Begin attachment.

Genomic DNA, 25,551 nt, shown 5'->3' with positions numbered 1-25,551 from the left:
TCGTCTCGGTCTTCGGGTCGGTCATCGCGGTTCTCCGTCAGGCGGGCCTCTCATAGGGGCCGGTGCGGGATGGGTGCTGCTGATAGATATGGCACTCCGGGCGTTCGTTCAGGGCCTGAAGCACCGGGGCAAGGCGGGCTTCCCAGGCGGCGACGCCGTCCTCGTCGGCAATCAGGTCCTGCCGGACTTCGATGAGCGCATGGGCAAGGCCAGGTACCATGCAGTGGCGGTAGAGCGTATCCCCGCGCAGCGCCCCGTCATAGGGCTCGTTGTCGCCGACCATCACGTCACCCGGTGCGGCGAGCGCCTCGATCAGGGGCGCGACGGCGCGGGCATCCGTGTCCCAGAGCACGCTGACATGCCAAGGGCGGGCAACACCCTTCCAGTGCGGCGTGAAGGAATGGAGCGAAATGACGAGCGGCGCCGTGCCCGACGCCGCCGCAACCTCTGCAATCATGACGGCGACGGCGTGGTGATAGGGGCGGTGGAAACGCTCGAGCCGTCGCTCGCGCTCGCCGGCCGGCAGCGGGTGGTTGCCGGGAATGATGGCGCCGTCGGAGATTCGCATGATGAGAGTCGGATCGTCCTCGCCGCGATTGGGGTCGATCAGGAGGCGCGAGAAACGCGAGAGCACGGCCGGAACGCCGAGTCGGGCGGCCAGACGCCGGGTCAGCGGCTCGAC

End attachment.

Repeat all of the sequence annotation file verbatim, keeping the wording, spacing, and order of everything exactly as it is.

Genomic DNA, 25,551 nt, shown 5'->3' with positions numbered 1-25,551 from the left:
TCGTCTCGGTCTTCGGGTCGGTCATCGCGGTTCTCCGTCAGGCGGGCCTCTCATAGGGGCCGGTGCGGGATGGGTGCTGCTGATAGATATGGCACTCCGGGCGTTCGTTCAGGGCCTGAAGCACCGGGGCAAGGCGGGCTTCCCAGGCGGCGACGCCGTCCTCGTCGGCAATCAGGTCCTGCCGGACTTCGATGAGCGCATGGGCAAGGCCAGGTACCATGCAGTGGCGGTAGAGCGTATCCCCGCGCAGCGCCCCGTCATAGGGCTCGTTGTCGCCGACCATCACGTCACCCGGTGCGGCGAGCGCCTCGATCAGGGGCGCGACGGCGCGGGCATCCGTGTCCCAGAGCACGCTGACATGCCAAGGGCGGGCAACACCCTTCCAGTGCGGCGTGAAGGAATGGAGCGAAATGACGAGCGGCGCCGTGCCCGACGCCGCCGCAACCTCTGCAATCATGACGGCGACGGCGTGGTGATAGGGGCGGTGGAAACGCTCGAGCCGTCGCTCGCGCTCGCCGGCCGGCAGCGGGTGGTTGCCGGGAATGATGGCGCCGTCGGAGATTCGCATGATGAGAGTCGGATCGTCCTCGCCGCGATTGGGGTCGATCAGGAGGCGCGAGAAACGCGAGAGCACGGCCGGAACGCCGAGTCGGGCGGCCAGACGCCGGGTCAGCGGCTCGAC